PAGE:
So, that really inspired me.
So, I’m walking back there because he’s a boss. Right? Because he’s building something great. Partners.
I went to another store about two days ago. It called Aesop. They make cosmetics, I suppose. Like, natural face washes and soaps. And I really like their deodorant.
I know it’s weird, but I like their deodorant. It started off as a shop in Melbourne, where I grew up, and now, they’re big.
So, I went in there. And one of the things I love is that they have a couple of rituals which are really nice. One, I walked in and lady paused me a couple of their special tea. That’s nice hot day. A little sort of tea. Lovely.
I chose my stuff, I gave her the credit card, she charges it. She passes me the credit card back with two hands.
I think Japanese people do this. It might be cultural. They pass you their business card with two hands like it’s special, not just like it’s a card.
So, she passes me my credit card back with two hands and says, “Thank you.” And then when she gives me the little bag of stuff —they put it in a surplus bag— then they come around the counter, and they present it to you.
They don’t pass it to you over the counter, they make a point —every single time— of walking around the counter and passing you this thing with two hands and saying, “Thank you.”
I really love businesses that do stuff with quality.
And so, I guess the thing that this inspires me to do and the thing I hope it inspires you to do is to stop trying to get to do as little as possible for as much as you can get away with, and start to work as little as possible and start trying to add as much value as you can.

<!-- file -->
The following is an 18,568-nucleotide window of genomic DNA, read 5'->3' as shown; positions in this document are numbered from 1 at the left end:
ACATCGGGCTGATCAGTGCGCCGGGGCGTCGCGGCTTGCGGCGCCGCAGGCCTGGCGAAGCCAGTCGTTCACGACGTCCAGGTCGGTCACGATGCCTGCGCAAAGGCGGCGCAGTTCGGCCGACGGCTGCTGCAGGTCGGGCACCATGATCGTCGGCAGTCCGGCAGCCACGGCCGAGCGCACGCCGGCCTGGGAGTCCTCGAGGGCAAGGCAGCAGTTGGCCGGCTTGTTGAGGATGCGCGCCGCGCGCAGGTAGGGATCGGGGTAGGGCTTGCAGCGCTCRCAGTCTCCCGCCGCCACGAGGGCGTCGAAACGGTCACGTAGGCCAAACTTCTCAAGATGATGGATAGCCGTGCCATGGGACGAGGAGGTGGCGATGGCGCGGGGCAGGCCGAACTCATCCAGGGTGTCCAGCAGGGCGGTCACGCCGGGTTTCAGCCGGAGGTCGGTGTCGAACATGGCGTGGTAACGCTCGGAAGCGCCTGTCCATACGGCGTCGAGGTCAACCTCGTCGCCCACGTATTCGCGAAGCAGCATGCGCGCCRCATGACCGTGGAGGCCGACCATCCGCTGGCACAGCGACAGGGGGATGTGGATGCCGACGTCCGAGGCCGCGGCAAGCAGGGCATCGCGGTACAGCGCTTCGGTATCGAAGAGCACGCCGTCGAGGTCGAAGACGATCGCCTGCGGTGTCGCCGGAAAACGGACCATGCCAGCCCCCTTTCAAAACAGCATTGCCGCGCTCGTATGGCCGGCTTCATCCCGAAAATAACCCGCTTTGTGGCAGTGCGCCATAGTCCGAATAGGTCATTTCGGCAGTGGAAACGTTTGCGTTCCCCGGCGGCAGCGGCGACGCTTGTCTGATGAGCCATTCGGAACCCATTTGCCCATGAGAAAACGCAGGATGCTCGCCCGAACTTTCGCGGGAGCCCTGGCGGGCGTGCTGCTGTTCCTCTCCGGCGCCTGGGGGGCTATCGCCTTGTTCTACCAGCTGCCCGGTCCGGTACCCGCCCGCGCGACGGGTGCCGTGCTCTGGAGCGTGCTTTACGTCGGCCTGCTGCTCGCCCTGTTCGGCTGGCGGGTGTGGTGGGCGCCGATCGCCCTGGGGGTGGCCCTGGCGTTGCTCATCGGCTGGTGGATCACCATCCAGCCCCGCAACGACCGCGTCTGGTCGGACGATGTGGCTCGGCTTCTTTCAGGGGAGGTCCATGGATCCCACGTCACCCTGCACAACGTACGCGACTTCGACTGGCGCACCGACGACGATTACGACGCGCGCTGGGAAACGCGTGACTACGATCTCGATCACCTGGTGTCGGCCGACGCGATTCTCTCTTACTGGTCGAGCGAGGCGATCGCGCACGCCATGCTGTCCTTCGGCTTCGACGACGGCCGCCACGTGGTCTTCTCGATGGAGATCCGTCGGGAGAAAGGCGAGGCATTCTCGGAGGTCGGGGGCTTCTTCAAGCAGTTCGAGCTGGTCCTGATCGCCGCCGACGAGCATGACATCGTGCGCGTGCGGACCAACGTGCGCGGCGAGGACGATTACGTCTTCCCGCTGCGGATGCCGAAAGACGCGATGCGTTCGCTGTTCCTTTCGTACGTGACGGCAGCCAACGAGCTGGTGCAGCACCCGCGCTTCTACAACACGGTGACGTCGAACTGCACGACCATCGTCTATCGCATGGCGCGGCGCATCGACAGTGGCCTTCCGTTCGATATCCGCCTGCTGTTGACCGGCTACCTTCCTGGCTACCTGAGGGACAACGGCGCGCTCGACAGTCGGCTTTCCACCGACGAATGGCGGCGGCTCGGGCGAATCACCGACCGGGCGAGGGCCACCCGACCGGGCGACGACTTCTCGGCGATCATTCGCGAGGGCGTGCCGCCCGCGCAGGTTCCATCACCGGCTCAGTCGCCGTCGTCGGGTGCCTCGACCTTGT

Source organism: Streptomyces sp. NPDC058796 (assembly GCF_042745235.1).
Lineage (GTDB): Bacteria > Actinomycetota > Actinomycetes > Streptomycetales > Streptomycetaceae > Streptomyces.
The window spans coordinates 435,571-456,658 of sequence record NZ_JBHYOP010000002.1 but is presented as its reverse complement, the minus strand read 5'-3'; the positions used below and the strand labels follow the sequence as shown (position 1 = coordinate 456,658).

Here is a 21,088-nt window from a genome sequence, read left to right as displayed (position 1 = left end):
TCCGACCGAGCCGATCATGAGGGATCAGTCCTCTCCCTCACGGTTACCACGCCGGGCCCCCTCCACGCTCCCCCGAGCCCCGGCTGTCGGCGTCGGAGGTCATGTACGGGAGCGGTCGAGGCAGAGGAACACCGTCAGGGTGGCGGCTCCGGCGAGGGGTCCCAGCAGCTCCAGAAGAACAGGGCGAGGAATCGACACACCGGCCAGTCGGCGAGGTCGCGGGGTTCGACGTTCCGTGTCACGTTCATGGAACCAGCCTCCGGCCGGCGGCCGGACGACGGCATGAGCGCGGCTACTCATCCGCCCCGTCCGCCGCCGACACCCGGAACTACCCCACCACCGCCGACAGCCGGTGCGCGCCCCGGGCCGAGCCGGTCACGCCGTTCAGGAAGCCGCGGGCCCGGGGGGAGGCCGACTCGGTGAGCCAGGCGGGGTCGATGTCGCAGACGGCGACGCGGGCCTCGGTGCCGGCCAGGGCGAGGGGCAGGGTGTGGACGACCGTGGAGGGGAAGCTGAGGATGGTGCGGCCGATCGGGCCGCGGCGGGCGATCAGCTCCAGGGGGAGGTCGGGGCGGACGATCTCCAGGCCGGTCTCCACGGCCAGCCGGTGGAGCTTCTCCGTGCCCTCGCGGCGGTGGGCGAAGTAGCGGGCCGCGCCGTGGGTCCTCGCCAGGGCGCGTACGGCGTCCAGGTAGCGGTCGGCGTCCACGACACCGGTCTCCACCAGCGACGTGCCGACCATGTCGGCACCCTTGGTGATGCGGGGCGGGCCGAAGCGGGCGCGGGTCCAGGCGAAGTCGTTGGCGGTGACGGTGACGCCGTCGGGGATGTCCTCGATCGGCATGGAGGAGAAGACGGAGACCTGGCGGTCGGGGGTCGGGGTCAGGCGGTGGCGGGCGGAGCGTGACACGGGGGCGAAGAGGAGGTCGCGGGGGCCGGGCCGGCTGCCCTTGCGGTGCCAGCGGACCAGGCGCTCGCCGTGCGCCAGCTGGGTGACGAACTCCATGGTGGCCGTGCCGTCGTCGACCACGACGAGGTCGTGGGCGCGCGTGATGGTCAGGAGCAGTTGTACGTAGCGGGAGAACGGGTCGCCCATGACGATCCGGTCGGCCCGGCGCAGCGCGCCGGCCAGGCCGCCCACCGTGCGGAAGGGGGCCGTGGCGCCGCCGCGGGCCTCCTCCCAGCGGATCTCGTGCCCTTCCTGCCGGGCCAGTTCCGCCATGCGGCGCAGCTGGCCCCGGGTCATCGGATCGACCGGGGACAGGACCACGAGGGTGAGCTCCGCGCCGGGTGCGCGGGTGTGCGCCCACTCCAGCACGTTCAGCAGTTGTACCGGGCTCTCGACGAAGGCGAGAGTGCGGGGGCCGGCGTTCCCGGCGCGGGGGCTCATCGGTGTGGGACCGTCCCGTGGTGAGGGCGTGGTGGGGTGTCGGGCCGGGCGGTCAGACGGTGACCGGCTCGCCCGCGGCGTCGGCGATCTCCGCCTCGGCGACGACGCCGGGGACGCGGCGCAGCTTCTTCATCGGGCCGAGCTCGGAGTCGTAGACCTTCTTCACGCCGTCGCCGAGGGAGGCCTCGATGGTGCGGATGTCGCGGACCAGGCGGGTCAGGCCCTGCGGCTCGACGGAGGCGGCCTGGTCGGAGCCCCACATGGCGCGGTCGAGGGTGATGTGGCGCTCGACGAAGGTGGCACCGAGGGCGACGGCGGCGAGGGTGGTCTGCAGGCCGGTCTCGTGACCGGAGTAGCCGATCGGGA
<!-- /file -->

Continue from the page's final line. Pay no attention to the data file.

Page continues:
Let’s build something great.
We’ve got an incredible opportunity with technology to build extraordinary products.
So, let’s not send crap out there anymore and pretend it’s okay.
If nobody watches your stuff, or does the stuff, or doesn’t get any results, that’s not cool.
You only get one chance, as far as I know.
At this life, I mean, the Buddhists might be right. Maybe if you do bad things, you’d come back as a shopping trolley wheel. I mean, that’s completely possible.
As far as I know, we got one shot. Let’s just make the biggest difference we can and let’s build something great with our coaching businesses.
So, anyway, it’s just been bumping around in my head for the last 20 years and then spurred again by a post from Jason and a couple of other conversations, and then this coffee shop yesterday.
Hope that inspires you a little bit today.
I’m on my way to Local Joe. And shoes off, the grass is feeling nice.
Let’s build something great. Cool?
Anyway, so, do with whatever you will, no clear call-to-action today other than ‘What if you could build something extraordinary?’
Do something that lasts. Be like Charlie down here at Local Joe, and make the best damn coffee in Hawaii because you can.
One of our company values is Class. And by that, we don’t mean just treating people in a classy way, although we do that too, but let’s put something world-class.
We don’t paint, we don’t sculpt, we treat this as our art. Let’s build something beautiful together, hey. Take good care, guys, and I’ll see you soon.